The second argument appears to be this. Unless there is guidance, a reference to needs, or a formula--as the noble Lord, Lord Dixon-Smith, said, that causes problems with local government--there will be rows and arguments. The people of Wales will use London government, to use a phrase that the noble Lord, Lord Elis-Thomas, now eschews completely in his vocabulary. There will be rows about London government.
I do not see it that way at all. My view is that there will be constructive argument as to what are the needs of Wales. There will be constructive debate and discussion. Different responsibilities will be exercised by the assembly from those of the current Secretary of State for Wales. They may not be all that different; but they will be different. Over a period of time, arrangements which are practical and achieved in a flexible way may result in some formula which will avoid future argument. But that day is in the future. It will be for the parties on both sides, for the assembly and for the Westminster Government to discuss among themselves what is the appropriate level of funding to cope with Welsh needs and to see whether that cannot be reduced at a later date, after all the arguments have been gone through, into something that is sensible and acceptable and avoids further problems.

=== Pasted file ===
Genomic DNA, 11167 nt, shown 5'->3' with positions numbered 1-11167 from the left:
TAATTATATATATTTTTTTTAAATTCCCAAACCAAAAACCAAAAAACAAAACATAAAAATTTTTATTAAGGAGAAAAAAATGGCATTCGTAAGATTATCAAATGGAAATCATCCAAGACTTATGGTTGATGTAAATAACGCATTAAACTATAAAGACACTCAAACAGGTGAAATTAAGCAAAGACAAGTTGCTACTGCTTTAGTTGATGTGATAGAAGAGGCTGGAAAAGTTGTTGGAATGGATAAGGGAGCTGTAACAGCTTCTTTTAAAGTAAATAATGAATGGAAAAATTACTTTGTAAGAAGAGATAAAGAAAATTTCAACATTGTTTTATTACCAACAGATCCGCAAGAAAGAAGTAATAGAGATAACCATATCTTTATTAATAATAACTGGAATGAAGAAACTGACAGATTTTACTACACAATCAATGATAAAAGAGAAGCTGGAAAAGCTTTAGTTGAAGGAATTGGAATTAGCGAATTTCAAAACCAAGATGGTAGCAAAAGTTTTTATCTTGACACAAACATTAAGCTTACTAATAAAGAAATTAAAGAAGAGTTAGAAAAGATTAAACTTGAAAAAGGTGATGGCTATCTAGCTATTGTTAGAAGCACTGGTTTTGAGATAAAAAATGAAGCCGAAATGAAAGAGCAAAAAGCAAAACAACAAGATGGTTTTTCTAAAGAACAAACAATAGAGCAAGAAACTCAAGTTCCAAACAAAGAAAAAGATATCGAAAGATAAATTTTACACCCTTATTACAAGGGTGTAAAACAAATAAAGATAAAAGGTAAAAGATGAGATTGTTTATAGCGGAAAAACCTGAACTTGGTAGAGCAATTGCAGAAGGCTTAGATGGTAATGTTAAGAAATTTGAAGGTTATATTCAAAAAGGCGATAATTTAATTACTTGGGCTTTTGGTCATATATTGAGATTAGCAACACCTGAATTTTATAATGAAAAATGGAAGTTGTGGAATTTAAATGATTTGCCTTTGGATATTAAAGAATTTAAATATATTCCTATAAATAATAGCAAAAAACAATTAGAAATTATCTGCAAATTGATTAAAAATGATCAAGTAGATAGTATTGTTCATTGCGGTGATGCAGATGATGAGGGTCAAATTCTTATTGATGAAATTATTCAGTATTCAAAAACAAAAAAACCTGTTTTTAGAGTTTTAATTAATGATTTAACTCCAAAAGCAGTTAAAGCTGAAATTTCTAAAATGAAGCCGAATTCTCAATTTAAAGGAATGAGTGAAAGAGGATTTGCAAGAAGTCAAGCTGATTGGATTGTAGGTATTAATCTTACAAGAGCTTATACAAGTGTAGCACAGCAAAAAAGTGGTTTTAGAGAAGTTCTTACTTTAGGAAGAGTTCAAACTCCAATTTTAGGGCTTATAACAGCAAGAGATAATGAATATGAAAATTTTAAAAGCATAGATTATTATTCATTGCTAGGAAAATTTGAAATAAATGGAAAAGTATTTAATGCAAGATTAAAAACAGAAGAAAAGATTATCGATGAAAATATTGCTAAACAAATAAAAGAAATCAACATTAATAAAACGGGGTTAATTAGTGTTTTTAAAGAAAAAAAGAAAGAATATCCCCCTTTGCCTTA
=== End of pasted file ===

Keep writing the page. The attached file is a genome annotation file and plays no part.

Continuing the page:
To say now in this Chamber that we must adopt this or that formula, or even to suggest that the Government will have no regard to the needs of Wales, and to say that the Government will have no regard, as the noble Lord, Lord Dean has put it, to the needs of other parts
Lord Dixon-Smith: Before the noble Lord sits down, perhaps he will answer one small concern that I have. I have a great deal of sympathy with what he said, not least with his point about the problems that we shall all face in the future. What is a sensible and rational debate in the Westminster Parliament may be portrayed as such here, but may be portrayed in a totally different way, as a destructive debate, in far-flung parts of the country such as Wales or Scotland. I believe that that is a danger we all face, which has the potential to do great harm to the future unity of the United Kingdom.